“Some things can’t be ignored. You can only conquer your past if you choose to face it.” – Linda Wisdom
The last year and a half has been a serious test for all of us. From the life altering changes like loved ones lost to COVID to a temporary loss as we’ve been forced to distance ourselves from those we care about most. It’s something none of us will ever forget; we are truly living in a historical time. Being fully aware that far more serious things are going on, something that has been missing is that escape of the movies normally always there to let us forget the mess of reality. Recently reality has said we aren’t even allowed that small luxury either. We’ve really had no choice but to face this thing, cold and sober. Well, sober in a sense anyway, you’re all a bunch of alcoholics.
Finally, to an extent, movies are coming back to provide that coveted escape. One of the most affected films, it’s release date moved at least three times and the reason I’m writing this nonsense, is Bond’s 25th adventure, No Time To Die. I’m happy to confirm that without question on October 8th of 2021 Daniel Craig’s final outing as the suave, sophisticated spy codenamed 007 will be released in theaters. Yes, theaters. Fuck your streaming, go to a god damn theater. I’ve been off track from the very beginning of this review. Let me focus.
For one last hurrah Daniel Craig returns as James Bond, a man stoic and tormented determined to put his past to rest once and for all. As he finds himself in love again, despite his apprehension to such things, he knows her past and all its complications are now his burdens too. What he knew once and the present is determined to remind him of is the idea that no matter his desires the price to pay for those dreams are gargantuan and possibly permanent. Still, the perseverance of Bond is unwavering and a true force to be reckoned with. We find Bond as a sleeping monster, soon awakened to crush his enemies into oblivion. For the sake of his foes, may they have their affairs in order; Bond is impending.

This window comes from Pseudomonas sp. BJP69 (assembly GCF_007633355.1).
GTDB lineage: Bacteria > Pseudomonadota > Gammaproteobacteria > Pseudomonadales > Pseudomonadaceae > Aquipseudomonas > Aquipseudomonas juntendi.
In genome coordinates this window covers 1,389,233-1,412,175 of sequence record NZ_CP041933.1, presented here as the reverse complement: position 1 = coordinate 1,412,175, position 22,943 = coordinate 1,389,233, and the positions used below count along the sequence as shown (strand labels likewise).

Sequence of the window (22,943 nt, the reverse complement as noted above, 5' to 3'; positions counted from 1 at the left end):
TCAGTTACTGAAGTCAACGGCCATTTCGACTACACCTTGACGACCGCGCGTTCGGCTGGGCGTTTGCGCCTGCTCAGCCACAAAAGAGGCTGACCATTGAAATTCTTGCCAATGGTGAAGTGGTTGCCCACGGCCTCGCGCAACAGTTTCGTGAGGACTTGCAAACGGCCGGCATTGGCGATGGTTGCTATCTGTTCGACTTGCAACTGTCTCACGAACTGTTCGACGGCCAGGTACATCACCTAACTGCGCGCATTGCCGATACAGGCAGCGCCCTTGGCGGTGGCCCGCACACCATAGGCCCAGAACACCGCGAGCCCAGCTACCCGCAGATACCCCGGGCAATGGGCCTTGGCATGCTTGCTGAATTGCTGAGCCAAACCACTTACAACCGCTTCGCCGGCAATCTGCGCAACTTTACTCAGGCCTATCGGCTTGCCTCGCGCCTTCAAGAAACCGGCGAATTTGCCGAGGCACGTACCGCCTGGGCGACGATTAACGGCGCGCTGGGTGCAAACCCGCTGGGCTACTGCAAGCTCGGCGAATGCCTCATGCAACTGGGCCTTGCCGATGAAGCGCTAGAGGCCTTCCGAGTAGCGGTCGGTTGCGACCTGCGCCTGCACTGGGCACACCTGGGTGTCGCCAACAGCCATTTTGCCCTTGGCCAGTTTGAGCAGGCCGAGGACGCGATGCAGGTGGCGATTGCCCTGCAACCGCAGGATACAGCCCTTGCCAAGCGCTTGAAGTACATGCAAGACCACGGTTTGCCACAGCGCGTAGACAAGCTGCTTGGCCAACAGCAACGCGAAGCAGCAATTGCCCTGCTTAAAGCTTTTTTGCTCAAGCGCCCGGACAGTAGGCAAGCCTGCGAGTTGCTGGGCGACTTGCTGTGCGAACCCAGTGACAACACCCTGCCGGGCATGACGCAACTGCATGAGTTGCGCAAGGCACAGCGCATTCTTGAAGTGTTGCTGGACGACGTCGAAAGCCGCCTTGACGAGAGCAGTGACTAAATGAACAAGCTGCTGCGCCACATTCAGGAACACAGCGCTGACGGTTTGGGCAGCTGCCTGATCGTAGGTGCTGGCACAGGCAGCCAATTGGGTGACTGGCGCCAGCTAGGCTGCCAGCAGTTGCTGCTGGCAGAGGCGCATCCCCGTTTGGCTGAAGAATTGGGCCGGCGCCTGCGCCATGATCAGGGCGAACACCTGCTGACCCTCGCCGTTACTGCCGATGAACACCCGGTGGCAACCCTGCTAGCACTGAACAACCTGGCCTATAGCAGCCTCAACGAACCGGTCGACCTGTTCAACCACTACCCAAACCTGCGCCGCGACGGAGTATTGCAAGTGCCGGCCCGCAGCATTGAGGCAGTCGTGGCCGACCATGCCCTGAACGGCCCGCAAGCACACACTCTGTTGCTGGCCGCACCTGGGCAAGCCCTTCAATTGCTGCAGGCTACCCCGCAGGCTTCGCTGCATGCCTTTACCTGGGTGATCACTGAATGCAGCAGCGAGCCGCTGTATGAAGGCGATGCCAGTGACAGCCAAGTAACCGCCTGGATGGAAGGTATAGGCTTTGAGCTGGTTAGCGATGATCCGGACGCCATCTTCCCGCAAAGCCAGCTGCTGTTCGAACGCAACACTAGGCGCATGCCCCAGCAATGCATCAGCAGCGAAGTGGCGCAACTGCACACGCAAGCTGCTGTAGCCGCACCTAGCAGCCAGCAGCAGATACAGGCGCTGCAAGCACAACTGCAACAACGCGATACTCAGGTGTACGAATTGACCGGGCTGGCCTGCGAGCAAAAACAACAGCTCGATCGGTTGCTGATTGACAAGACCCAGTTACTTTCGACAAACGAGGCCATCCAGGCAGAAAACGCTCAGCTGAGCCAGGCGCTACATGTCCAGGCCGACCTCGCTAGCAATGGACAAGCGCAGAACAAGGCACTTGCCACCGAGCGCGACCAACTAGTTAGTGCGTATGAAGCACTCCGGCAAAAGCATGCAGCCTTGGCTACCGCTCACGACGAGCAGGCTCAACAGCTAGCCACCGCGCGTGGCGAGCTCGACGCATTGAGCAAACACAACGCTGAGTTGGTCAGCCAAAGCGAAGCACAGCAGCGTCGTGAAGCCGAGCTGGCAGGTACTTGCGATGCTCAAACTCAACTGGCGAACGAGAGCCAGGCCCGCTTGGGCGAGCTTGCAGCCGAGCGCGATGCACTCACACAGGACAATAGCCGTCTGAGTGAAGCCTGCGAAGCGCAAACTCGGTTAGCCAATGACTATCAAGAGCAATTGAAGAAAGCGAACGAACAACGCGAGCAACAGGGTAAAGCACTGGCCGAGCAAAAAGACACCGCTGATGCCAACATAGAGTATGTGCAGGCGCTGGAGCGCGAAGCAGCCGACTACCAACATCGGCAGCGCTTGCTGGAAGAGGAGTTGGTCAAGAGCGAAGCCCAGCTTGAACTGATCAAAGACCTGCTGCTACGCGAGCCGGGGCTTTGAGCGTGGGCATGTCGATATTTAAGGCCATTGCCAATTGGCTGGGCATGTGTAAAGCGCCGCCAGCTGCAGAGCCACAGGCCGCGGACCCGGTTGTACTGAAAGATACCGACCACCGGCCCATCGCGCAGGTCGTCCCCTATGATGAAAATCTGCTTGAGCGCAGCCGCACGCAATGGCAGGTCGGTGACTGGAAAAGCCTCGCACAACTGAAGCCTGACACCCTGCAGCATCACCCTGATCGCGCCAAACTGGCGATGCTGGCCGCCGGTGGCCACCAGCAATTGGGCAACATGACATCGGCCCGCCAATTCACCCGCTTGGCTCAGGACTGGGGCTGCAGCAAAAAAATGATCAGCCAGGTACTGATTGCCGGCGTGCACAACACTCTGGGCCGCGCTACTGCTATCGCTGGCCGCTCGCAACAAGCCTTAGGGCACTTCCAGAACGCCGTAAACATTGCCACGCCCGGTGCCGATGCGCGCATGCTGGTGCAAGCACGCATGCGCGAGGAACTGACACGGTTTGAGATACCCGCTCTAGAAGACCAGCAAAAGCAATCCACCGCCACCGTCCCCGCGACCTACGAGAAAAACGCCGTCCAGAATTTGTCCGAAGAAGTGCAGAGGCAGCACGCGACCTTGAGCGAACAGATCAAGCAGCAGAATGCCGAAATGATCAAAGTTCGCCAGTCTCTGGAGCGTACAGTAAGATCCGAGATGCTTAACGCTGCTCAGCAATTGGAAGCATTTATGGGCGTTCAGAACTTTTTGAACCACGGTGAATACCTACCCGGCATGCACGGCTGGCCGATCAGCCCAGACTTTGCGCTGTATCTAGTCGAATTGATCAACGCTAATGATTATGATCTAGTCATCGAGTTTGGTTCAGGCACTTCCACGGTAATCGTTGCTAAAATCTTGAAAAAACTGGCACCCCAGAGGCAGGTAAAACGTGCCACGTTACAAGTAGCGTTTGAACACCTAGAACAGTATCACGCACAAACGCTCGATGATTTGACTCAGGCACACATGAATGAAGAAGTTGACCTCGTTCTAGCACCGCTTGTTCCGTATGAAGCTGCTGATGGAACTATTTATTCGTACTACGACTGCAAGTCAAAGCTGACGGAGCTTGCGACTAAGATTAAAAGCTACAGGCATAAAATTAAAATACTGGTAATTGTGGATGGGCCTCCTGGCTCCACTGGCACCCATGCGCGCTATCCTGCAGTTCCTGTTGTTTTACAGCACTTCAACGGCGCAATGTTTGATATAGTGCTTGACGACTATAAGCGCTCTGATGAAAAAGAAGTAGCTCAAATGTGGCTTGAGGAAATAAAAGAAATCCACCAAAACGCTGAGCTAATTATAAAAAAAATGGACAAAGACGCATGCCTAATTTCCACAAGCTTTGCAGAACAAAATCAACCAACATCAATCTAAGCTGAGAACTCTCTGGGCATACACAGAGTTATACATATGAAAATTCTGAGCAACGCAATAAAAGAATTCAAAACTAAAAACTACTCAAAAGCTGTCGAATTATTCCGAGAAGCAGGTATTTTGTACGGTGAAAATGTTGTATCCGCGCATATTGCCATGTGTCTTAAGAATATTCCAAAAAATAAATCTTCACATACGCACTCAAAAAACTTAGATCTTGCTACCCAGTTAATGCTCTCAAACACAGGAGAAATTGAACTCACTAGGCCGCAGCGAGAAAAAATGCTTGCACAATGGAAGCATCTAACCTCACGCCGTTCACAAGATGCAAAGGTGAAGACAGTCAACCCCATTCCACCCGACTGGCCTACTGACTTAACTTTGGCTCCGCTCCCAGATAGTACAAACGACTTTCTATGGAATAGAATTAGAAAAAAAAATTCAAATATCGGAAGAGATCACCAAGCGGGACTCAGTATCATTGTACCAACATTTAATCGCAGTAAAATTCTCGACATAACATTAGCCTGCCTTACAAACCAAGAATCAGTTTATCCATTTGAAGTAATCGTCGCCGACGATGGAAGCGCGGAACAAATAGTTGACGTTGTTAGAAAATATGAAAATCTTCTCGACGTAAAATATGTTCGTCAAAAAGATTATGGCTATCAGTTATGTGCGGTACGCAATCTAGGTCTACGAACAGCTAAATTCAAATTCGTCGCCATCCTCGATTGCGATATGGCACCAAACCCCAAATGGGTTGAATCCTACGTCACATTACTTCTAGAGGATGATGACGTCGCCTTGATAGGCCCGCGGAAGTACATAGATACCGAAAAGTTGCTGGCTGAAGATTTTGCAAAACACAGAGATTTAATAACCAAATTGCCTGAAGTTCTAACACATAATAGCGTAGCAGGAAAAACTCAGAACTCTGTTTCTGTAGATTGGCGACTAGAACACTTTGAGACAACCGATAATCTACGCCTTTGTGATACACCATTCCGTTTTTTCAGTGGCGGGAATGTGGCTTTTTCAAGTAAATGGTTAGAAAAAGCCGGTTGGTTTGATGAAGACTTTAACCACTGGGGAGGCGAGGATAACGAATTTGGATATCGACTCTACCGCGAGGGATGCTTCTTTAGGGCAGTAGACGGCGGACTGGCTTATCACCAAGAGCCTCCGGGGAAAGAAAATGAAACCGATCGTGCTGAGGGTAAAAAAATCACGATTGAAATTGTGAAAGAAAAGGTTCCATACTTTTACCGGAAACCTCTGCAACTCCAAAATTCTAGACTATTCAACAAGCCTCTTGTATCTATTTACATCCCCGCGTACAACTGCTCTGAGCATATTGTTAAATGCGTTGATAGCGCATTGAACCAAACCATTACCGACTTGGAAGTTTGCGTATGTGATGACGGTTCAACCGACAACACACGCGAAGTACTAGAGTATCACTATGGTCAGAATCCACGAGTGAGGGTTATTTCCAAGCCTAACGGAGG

After Danny Boyle dropped out over creative differences the talented force that is Cary Joji Fukunaga was brought in to helm Craig’s final outing. Having seen his previous works I was intrigued by the idea of Fukunaga taking on Bond. One thing I remember him for most is season 1, episode 4 of True Detective for a particular six minute sequence many simply call “The Shot.” It is a work of thrilling brilliance featuring a single six minute take without edits showcasing perfectly paced action acting as a fantastic demonstration of his abilities as an action director. When he was picked to direct Bond25 I went back to this scene and I knew Bond was in good hands.
Not only did I expect great visuals based off that one sequence it made me hopeful for yet another single take with Bond kicking ass and taking names. Fukunaga delivered among other moments, a single take of Bond ascending a staircase and handily dealing with faceless villains making for a memorable and visceral sequence reminiscent of Atomic Blonde’s wondrous staircase scene made famous by Charlize Theron. (Side note: If Bond should ever become a woman, I am absolutely for Theron in the role. She would own it.) It’s actually one of the few moments not spoiled in the trailers.
Unfortunately much of the movie’s biggest scenes are on display in one way or another in the trailers making otherwise exciting sequences moments we’ve already experienced to a degree. If you somehow missed all the trailers over the last two years you are in for a real treat. This isn’t to say they aren’t really awesome scenes to experience in a theater environment, there’s definitely some deflation there. I don’t think that’s really anyone’s fault considering the ordeal still ongoing as we speak. Still, it sucks.